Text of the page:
Posted on: Thursday, January 31, 2008
Seeking college aid worth the effort
By Sandra Block
Filling out the Free Application for Federal Student Aid is a tedious task, but it could produce a significant reward. Yet many parents of college-bound students don't bother with the FAFSA because they're convinced they make too much money to qualify for any financial assistance.
Here's why you should fill out the FAFSA:
Financial aid isn't limited to low-income families. Yale University announced last week that it is increasing financial aid for families with income of up to $180,000 a year. The announcement followed similar moves by Harvard, Duke and other top schools to reduce the burden on even upper-middle-class families.
You need a FAFSA to apply for federal student loans. All college students are eligible for unsubsidized Stafford loans, no matter how much money their parents make. These loans, which the federal government guarantees, offer lower interest rates and more flexible repayment terms than private student loans.
The rate for unsubsidized Stafford loans is 6.8 percent for the life of the loan. The rate for new subsidized Stafford loans, available to students who can show financial need, will drop to 6 percent on July 1. And under a federal financial aid bill enacted last year, Stafford borrowers will never have to spend more than 15 percent of their discretionary income on loan payments.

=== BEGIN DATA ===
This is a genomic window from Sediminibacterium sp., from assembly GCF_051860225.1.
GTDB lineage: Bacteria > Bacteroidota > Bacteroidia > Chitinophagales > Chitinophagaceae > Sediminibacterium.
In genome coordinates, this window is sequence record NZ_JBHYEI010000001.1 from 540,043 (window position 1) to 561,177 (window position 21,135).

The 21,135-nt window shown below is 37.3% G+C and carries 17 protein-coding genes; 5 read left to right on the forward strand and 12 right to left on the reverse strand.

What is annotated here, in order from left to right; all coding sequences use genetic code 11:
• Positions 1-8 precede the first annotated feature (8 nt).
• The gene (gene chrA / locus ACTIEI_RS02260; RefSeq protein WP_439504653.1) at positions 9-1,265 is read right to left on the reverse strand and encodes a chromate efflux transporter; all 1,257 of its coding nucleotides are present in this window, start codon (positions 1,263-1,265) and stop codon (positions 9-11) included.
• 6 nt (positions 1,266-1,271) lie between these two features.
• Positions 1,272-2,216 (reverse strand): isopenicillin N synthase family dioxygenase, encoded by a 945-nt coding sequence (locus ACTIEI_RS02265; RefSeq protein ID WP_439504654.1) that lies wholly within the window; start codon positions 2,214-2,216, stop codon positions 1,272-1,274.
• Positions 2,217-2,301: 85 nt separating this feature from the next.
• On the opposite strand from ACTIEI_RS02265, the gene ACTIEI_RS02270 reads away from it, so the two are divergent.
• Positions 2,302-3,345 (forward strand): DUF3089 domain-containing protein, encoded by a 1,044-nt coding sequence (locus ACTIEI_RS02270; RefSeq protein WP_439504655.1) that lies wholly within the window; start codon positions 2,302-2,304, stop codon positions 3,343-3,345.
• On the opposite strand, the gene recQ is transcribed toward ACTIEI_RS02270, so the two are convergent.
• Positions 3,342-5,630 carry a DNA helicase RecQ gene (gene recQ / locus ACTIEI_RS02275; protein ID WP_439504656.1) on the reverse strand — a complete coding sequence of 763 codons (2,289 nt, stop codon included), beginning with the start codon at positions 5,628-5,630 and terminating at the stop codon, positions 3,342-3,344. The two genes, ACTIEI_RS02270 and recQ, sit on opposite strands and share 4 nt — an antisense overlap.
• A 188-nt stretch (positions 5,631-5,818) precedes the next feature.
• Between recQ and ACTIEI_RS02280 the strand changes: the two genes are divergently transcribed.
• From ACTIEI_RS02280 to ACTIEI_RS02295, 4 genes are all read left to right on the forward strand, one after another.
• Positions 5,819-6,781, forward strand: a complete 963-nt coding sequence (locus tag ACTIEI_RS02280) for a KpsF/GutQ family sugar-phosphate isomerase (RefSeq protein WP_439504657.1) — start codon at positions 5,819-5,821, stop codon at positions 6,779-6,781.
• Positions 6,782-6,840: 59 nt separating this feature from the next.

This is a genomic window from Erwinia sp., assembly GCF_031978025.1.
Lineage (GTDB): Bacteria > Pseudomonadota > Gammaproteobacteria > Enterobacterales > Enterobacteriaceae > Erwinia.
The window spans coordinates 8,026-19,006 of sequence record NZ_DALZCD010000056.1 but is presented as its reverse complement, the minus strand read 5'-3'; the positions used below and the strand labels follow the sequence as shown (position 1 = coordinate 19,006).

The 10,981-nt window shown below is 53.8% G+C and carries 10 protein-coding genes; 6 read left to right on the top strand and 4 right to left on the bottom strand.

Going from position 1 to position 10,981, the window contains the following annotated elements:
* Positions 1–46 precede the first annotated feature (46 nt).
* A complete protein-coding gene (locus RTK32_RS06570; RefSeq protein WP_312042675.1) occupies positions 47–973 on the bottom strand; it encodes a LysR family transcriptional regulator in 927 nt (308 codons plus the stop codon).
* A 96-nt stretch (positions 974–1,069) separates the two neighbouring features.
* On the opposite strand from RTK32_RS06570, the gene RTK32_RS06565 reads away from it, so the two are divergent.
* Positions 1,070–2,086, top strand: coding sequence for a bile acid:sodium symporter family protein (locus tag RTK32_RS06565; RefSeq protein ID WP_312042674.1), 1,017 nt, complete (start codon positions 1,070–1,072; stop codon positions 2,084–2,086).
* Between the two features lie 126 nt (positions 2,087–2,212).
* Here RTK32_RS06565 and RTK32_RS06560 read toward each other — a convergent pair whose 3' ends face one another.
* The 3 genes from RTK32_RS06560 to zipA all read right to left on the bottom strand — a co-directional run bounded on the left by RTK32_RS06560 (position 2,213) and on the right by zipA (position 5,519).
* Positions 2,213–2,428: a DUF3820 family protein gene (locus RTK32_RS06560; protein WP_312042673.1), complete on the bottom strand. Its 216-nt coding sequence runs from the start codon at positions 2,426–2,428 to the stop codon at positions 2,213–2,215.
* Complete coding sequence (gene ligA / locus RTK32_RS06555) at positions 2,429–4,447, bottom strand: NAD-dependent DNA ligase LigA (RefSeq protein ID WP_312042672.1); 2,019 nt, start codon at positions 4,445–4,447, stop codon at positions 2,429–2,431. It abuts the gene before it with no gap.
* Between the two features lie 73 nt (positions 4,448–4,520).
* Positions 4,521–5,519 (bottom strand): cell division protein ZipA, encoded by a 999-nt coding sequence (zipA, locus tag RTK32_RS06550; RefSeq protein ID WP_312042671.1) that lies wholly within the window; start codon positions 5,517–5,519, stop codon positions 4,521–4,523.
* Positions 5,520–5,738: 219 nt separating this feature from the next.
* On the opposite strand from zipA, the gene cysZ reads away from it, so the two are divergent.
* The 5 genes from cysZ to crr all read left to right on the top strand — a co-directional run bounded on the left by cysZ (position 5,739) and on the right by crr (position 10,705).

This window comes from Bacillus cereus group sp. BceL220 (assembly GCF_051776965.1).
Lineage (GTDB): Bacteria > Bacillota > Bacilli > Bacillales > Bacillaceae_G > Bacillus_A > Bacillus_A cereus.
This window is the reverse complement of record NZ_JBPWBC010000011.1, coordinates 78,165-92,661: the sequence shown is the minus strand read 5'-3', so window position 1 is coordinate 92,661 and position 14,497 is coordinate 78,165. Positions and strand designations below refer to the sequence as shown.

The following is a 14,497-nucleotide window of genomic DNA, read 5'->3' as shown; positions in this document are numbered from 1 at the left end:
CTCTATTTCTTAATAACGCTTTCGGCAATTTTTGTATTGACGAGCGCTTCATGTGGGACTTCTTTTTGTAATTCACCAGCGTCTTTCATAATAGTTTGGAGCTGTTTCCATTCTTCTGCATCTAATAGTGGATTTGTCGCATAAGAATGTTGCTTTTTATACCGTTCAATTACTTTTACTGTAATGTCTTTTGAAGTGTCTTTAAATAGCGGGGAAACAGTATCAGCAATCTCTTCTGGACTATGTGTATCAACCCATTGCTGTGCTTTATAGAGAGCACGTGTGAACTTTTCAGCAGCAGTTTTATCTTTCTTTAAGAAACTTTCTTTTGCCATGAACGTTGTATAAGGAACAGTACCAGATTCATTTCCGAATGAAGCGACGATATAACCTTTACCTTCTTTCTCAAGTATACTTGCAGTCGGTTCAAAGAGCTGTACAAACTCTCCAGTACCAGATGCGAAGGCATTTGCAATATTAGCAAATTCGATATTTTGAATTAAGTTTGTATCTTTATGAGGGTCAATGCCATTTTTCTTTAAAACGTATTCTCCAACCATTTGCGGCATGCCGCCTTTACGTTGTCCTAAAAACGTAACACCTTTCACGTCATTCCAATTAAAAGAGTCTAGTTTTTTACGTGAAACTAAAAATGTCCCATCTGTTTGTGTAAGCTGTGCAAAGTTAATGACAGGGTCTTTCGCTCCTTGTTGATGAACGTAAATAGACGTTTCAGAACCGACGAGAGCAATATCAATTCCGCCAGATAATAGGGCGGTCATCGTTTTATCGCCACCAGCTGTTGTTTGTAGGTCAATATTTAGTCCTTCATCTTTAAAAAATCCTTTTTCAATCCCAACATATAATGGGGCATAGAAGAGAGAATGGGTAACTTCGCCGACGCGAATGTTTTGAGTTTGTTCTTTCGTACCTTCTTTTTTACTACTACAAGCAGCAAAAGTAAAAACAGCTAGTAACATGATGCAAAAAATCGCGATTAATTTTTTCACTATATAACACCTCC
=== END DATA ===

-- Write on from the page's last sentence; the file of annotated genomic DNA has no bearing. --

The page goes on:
Once you've resolved to fill out the FAFSA, here's how you can improve your chances of receiving aid:
Apply online. You'll immediately receive confirmation that your application has been received, along with a preliminary estimate of your Expected Family Contribution — the amount your family will be expected to pay under the federal financial aid formula.
Know your deadlines. If you're applying to a state school in Connecticut, get busy, because the deadline for financial aid applications for such colleges is Feb. 15. That's the earliest state deadline, but several others impose a March 1 deadline.
Start collecting your documents. To complete the FAFSA, you'll need your 2007 income tax returns, bank statements, brokerage statements and mortgage information.
If you haven't done your 2007 taxes, you can estimate your earnings and revise them later if necessary.
Make sure to use the student's full legal name and Social Security number when filling out the form. If the student's name doesn't match the number in the Social Security Administration's database, your application will be delayed.
For more information, go to www.fafsa.ed.gov.